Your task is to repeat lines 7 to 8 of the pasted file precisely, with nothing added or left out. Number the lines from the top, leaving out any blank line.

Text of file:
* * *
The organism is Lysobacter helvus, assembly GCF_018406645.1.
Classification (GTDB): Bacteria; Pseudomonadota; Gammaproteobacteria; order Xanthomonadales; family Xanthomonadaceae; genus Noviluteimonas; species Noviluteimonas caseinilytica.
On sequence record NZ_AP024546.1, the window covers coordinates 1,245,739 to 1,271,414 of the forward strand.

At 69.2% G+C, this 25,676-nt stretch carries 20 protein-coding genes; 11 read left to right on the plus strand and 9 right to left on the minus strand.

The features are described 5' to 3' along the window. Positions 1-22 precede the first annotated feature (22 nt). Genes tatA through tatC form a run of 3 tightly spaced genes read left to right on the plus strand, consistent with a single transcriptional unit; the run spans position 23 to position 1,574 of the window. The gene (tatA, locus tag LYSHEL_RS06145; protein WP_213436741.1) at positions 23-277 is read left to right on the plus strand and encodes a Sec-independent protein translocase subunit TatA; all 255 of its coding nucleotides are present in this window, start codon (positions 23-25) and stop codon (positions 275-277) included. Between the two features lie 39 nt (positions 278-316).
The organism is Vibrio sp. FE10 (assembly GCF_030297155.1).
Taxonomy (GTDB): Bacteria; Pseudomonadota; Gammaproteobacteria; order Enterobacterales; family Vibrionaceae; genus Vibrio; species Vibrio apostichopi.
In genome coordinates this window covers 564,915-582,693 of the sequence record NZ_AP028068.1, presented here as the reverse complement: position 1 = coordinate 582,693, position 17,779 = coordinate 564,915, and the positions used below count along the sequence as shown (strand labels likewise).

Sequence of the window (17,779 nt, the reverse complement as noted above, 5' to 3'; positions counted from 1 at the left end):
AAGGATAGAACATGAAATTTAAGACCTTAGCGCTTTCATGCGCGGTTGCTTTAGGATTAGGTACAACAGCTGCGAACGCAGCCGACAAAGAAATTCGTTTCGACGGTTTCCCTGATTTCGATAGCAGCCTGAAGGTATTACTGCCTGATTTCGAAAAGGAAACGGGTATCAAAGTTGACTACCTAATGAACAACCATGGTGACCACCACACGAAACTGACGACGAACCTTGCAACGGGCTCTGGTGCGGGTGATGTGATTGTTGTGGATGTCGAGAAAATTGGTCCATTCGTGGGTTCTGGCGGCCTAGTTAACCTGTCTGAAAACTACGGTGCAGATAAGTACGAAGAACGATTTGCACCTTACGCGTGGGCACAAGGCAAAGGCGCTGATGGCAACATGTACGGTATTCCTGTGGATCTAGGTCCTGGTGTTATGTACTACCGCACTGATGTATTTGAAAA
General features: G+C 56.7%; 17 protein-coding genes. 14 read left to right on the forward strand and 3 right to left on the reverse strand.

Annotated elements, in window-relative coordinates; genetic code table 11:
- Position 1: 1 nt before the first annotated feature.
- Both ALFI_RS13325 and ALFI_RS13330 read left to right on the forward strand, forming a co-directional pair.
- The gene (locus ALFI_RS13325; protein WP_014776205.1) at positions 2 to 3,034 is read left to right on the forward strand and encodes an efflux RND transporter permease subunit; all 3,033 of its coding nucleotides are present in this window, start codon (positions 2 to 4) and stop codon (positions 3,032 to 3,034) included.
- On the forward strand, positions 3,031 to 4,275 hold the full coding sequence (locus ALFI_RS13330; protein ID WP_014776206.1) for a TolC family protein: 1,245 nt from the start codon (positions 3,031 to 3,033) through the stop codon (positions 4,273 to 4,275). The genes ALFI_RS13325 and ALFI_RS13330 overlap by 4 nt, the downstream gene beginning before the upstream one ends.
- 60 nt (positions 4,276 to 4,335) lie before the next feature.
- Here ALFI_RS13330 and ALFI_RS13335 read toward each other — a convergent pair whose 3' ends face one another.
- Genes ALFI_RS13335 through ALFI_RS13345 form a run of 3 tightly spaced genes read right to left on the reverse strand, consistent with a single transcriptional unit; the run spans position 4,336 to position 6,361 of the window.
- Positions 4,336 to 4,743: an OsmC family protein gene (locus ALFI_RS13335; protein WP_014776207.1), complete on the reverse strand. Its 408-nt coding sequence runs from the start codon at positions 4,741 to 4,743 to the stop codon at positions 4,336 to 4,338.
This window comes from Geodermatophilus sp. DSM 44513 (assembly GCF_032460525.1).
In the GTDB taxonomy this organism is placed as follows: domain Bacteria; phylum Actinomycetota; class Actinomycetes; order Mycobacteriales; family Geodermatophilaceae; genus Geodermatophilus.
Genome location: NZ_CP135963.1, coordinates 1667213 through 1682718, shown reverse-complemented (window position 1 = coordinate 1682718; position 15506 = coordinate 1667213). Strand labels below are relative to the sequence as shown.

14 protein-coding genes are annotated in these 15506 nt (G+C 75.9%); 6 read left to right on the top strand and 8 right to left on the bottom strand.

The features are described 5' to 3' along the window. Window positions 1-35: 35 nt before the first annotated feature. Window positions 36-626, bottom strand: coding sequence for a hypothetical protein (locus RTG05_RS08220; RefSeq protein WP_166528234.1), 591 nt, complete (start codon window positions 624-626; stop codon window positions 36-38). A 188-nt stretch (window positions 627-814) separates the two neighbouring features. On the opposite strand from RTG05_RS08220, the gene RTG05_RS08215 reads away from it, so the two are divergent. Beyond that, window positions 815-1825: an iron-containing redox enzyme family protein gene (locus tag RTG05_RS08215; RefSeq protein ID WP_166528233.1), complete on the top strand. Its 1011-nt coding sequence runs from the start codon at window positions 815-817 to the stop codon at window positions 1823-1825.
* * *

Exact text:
Taxonomy (GTDB): Bacteria; Pseudomonadota; Gammaproteobacteria; order Enterobacterales; family Vibrionaceae; genus Vibrio; species Vibrio apostichopi.
In genome coordinates this window covers 564,915-582,693 of the sequence record NZ_AP028068.1, presented here as the reverse complement: position 1 = coordinate 582,693, position 17,779 = coordinate 564,915, and the positions used below count along the sequence as shown (strand labels likewise).